\(\mu _0\) | \(\sigma [\mathrm {fb}]\) | \(\sigma _{0}[\mathrm {fb}]\) | \(\sigma _{1}[\mathrm {fb}]\) | \(\sigma _{2^+}[\mathrm {fb}]\) | |
---|---|---|---|---|---|

\(\mathrm {LO}\) | \(\mu _{{\mathrm {W}}{\mathrm {W}}{\mathrm {b}}{\mathrm {b}}}\) | \(1232^{+34\,\%}_{-24\,\%}\) | \( 37^{+38\,\%}_{-25\,\%}\) | \( 367^{+36\,\%}_{-24\,\%}\) | \( 828^{+33\,\%}_{-23\,\%}\) |

\(\mathrm {NLO}\) | \(\mu _{{\mathrm {W}}{\mathrm {W}}{\mathrm {b}}{\mathrm {b}}}\) | \(1777^{+10\,\%}_{-12\,\%}\) | \( 41^{+3\,\%}_{-8\,\%}\) | \( 377^{+1\,\%}_{-6\,\%}\) | \( 1359^{+14\,\%}_{-14\,\%}\) |

\(K\) | \(\mu _{{\mathrm {W}}{\mathrm {W}}{\mathrm {b}}{\mathrm {b}}}\) | 1.44 | 1.09 | 1.03 | 1.64 |

\(\mathrm {LO}\) | \(m_{{\mathrm {t}}}\) | \(1317^{+35\,\%}_{-24\,\%}\) | \( 35^{+37\,\%}_{-25\,\%}\) | \( 373^{+36\,\%}_{-24\,\%}\) | \( 909^{+35\,\%}_{-24\,\%}\) |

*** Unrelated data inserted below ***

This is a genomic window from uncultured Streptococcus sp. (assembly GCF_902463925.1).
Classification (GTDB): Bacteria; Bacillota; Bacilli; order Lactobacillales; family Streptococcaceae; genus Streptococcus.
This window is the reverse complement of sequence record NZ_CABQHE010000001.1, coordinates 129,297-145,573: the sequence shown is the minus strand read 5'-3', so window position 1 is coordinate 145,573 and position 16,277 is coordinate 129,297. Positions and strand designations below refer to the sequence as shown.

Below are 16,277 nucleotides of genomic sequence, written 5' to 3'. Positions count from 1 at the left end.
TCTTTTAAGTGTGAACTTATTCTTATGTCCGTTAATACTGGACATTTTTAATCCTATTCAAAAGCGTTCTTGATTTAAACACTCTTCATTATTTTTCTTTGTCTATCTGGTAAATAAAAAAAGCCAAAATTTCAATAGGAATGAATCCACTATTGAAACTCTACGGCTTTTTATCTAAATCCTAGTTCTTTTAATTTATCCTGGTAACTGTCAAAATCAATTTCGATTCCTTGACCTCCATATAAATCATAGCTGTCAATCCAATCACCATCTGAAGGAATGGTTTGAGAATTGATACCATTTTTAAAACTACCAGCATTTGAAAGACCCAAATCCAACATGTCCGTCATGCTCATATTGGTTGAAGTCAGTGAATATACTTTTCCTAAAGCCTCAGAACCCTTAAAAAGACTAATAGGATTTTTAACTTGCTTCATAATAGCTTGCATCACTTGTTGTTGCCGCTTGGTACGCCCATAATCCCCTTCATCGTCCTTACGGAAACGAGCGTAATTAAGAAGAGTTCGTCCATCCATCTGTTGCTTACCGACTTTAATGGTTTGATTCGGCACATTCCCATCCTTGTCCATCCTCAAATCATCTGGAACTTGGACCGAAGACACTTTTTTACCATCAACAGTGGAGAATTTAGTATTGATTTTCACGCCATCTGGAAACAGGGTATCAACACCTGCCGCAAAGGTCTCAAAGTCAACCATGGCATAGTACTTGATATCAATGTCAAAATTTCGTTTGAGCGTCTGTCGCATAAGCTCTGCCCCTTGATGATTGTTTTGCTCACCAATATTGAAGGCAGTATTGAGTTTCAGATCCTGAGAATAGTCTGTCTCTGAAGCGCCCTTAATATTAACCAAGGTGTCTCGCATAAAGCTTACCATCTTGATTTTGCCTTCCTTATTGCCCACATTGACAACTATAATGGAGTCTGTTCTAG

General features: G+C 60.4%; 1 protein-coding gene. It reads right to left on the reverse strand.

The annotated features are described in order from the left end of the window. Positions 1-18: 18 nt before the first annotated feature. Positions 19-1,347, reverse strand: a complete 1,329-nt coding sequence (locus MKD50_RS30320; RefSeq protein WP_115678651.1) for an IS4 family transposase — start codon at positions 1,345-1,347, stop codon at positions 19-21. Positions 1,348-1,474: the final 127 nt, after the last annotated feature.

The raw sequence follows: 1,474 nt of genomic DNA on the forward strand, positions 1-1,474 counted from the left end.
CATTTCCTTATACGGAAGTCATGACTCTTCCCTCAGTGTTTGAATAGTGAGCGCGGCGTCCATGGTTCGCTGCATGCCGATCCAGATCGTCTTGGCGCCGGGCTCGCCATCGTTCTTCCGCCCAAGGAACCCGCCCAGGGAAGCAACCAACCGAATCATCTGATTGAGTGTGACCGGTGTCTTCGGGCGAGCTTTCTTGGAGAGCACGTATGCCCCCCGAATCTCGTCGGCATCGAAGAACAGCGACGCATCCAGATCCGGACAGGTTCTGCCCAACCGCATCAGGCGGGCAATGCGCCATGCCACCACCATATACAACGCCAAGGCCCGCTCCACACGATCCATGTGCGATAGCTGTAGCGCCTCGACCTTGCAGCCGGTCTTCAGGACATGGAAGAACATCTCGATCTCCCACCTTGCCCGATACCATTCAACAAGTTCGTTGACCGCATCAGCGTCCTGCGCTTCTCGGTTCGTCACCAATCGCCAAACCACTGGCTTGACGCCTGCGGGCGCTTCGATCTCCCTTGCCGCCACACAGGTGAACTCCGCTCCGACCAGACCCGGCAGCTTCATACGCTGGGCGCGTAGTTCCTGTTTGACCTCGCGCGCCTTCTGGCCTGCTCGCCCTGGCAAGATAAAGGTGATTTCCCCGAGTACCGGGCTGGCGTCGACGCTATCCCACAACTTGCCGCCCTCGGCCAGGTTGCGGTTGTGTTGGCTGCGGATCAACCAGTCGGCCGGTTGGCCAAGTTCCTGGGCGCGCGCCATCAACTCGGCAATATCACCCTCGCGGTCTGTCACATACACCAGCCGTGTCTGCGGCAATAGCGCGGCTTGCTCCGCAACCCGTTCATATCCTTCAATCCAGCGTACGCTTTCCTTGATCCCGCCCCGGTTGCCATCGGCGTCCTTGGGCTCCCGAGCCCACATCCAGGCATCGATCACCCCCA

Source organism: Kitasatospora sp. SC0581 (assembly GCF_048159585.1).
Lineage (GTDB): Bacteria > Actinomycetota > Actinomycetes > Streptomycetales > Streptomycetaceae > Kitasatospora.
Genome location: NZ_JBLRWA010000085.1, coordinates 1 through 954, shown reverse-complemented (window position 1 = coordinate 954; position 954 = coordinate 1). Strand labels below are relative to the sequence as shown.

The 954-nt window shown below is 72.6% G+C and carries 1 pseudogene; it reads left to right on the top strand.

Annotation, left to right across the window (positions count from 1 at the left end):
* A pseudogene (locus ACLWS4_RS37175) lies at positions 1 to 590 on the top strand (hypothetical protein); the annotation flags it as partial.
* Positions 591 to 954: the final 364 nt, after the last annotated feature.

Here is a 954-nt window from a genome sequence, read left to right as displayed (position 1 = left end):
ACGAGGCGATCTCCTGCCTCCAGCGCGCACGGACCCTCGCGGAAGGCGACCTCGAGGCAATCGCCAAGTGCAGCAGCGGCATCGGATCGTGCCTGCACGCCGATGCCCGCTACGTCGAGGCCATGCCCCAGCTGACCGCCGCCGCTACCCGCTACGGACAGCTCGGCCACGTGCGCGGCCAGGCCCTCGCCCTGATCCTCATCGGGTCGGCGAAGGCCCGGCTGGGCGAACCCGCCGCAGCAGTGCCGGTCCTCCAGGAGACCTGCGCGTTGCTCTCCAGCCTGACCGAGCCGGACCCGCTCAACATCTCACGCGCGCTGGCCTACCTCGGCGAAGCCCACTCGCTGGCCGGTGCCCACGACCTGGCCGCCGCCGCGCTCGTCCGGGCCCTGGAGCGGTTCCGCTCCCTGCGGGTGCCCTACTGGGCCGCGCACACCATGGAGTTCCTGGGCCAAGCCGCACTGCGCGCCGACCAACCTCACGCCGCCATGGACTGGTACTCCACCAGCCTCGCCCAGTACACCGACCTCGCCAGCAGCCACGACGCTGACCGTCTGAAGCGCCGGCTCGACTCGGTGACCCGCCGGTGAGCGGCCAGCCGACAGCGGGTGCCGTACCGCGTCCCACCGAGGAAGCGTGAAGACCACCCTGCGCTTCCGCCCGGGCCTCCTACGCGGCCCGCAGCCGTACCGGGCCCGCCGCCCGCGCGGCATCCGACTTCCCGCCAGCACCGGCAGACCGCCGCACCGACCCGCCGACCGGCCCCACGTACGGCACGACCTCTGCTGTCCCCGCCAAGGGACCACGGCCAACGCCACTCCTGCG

\(\mathrm {NLO}\) | \(m_{{\mathrm {t}}}\) | \(1817^{+8\,\%}_{-11\,\%}\) | \( 40^{+4\,\%}_{-8\,\%}\) | \( 372^{+1\,\%}_{-8\,\%}\) | \( 1405^{+13\,\%}_{-13\,\%}\) |

\(K\) | \(m_{{\mathrm {t}}}\) | 1.38 | 1.14 | 1.00 | 1.55 |

\(\mu _0\) | \({\sigma ^{\mathrm {FtW}}}[\mathrm {fb}]\) | \({\sigma ^{\mathrm {FtW}}_{0}}[\mathrm {fb}]\) | \({\sigma ^{\mathrm {FtW}}_{1}}[\mathrm {fb}]\) | \({\sigma ^{\mathrm {FtW}}_{2^+}}[\mathrm {fb}]\) | |
---|---|---|---|---|---|

\(\mathrm {LO}\) | \(\mu _{{\mathrm {W}}{\mathrm {W}}{\mathrm {b}}{\mathrm {b}}}\) | \(91^{+41\,\%}_{-27\,\%}\) | \( 13^{+42\,\%}_{-27\,\%}\) | \( 71^{+40\,\%}_{-27\,\%}\) | \( 7^{+45\,\%}_{-29\,\%}\) |

\(\mathrm {NLO}\) | \(\mu _{{\mathrm {W}}{\mathrm {W}}{\mathrm {b}}{\mathrm {b}}}\) | \(107^{+6\,\%}_{-11\,\%}\) | \( 13^{+1\,\%}_{-7\,\%}\) | \( 61^{+2\,\%}_{-16\,\%}\) | \( 33^{+51\,\%}_{-31\,\%}\) |

\(K\) | \(\mu _{{\mathrm {W}}{\mathrm {W}}{\mathrm {b}}{\mathrm {b}}}\) | 1.18 | 0.99 | 0.86 | 4.70 |

\(\mathrm {LO}\) | \(m_{{\mathrm {t}}}\) | \(63^{+36\,\%}_{-25\,\%}\) | \( 8^{+36\,\%}_{-25\,\%}\) | \( 49^{+36\,\%}_{-24\,\%}\) | \( 6^{+46\,\%}_{-29\,\%}\) |